Sometimes you just have to feel sorry for poor Billy Squier. After holding the keys to the kingdom on 1981's Don't Say No and its follow-up, Emotions in Motion (released the following year), it all went horribly wrong. Following a career suicidal video for "Rock Me Tonite" (which featured the singer flamboyantly rolling around a pink, satin, bed spread), Squier saw his fortunes crash quicker than the Titanic. Attribute it to his sexual ambiguity or call it to a case of bad timing, but from about 1986 forward, his fans had enough. His momentum had been stopped dead in its tracks. And although 1989's Hear and Now hinted at a whiff of comeback potential, commercially speaking, 1990's Creatures of Habit went absolutely nowhere. Not that this album is a terrible record per se. Produced by close friend Godfrey Diamond and Squier himself, the album gets off to a promising start with "She Goes Down" (replete with annoying early '90s cheese synth sounds). The track is a typically well crafted, well executed, Squier pop song. "Lover" apes its intro from Bad Company's "Are You Ready for Love?" before bursting into another solid rocker. However, things quickly go south from here. Songs like "The Stroke"-derived "Nerves on Ice," "Hollywood," and "Hands of Seduction" are all generic and lack imagination. The album concludes with a "Purple Rain" meets "Waiting on a Friend" disaster which, unbelievably, harnesses its melody from "Crimson and Clover." This bizarre pastiche brings the album to its merciful conclusion.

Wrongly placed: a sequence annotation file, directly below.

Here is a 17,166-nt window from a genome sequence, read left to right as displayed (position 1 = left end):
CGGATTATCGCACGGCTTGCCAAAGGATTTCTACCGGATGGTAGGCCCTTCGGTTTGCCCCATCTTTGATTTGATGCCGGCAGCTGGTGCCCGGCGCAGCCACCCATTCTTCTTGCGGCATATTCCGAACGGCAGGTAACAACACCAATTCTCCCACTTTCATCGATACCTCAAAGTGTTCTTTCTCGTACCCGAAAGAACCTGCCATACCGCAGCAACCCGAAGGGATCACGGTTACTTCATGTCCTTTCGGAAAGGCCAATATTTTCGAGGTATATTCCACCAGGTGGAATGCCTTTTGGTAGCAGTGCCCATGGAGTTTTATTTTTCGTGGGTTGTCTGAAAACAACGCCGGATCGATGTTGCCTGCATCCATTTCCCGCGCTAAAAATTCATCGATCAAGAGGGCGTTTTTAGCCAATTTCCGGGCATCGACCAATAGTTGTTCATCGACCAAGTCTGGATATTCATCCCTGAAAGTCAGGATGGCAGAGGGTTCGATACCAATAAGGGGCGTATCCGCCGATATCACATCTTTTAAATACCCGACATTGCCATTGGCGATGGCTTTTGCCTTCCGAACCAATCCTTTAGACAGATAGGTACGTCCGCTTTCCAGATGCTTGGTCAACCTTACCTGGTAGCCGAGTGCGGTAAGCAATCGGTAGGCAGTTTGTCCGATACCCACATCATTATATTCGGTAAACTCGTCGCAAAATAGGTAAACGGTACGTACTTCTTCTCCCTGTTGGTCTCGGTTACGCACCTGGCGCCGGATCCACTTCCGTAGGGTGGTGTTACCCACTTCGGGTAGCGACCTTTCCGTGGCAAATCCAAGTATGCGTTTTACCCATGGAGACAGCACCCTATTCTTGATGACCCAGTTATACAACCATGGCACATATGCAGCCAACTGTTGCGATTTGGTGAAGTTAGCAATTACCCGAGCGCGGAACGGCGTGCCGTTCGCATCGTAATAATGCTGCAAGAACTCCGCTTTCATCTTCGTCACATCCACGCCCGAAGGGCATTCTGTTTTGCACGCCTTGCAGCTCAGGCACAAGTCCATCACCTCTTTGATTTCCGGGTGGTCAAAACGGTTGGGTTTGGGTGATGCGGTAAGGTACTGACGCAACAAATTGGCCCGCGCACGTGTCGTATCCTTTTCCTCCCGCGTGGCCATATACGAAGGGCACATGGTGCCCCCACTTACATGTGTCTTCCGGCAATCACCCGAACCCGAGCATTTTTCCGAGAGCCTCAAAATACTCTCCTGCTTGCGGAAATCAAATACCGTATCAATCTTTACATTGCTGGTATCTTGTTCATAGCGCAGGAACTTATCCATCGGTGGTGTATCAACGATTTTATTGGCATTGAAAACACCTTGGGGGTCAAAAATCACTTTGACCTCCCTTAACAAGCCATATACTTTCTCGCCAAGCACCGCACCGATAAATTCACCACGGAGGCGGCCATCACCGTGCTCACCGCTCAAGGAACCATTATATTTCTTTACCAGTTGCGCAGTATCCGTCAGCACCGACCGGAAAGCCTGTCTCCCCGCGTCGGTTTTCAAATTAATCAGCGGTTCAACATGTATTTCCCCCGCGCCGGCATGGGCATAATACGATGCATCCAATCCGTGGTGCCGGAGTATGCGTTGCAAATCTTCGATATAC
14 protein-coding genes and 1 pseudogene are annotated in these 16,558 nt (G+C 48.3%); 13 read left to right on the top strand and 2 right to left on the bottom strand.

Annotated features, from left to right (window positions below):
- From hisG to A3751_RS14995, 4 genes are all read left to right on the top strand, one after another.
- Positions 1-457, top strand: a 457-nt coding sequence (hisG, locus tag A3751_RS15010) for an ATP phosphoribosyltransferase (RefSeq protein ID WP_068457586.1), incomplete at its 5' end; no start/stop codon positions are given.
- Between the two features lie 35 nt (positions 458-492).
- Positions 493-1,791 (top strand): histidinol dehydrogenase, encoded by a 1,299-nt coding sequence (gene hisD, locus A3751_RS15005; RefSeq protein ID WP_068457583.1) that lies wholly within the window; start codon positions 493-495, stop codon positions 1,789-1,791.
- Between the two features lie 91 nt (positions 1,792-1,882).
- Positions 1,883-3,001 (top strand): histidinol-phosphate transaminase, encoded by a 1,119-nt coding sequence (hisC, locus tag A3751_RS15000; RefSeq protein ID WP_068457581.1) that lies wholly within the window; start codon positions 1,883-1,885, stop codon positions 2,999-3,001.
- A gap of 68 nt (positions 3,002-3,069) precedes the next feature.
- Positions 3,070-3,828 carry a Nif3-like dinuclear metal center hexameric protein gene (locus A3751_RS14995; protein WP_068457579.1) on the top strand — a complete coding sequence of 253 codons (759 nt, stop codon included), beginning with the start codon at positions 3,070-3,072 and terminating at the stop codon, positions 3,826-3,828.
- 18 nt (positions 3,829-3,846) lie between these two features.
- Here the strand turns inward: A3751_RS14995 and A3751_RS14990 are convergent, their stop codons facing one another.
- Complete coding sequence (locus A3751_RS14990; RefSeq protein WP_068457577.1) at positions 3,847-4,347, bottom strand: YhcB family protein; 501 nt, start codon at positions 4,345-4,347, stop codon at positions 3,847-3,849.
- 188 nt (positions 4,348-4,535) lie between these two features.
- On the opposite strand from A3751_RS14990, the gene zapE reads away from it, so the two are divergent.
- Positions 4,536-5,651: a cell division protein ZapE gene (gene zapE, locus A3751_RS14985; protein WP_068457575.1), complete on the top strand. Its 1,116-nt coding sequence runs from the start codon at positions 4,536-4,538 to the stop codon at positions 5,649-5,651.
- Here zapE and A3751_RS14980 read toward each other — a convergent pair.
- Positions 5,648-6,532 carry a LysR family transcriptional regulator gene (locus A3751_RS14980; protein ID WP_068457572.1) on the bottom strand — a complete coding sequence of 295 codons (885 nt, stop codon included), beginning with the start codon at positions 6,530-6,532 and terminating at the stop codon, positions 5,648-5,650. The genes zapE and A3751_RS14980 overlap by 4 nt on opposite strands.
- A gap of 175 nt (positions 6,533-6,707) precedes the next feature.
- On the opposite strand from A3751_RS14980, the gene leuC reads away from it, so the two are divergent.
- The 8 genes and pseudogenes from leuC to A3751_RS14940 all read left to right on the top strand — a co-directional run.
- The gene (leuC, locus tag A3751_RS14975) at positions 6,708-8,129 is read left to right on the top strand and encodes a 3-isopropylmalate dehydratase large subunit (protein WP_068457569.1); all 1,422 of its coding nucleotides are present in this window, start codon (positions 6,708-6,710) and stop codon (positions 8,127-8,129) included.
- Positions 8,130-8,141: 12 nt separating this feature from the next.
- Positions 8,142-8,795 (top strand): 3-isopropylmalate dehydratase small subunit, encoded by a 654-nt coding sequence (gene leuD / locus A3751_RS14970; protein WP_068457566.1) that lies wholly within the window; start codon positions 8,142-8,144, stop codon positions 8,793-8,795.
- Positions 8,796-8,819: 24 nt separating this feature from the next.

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AllMusic Review by John Franck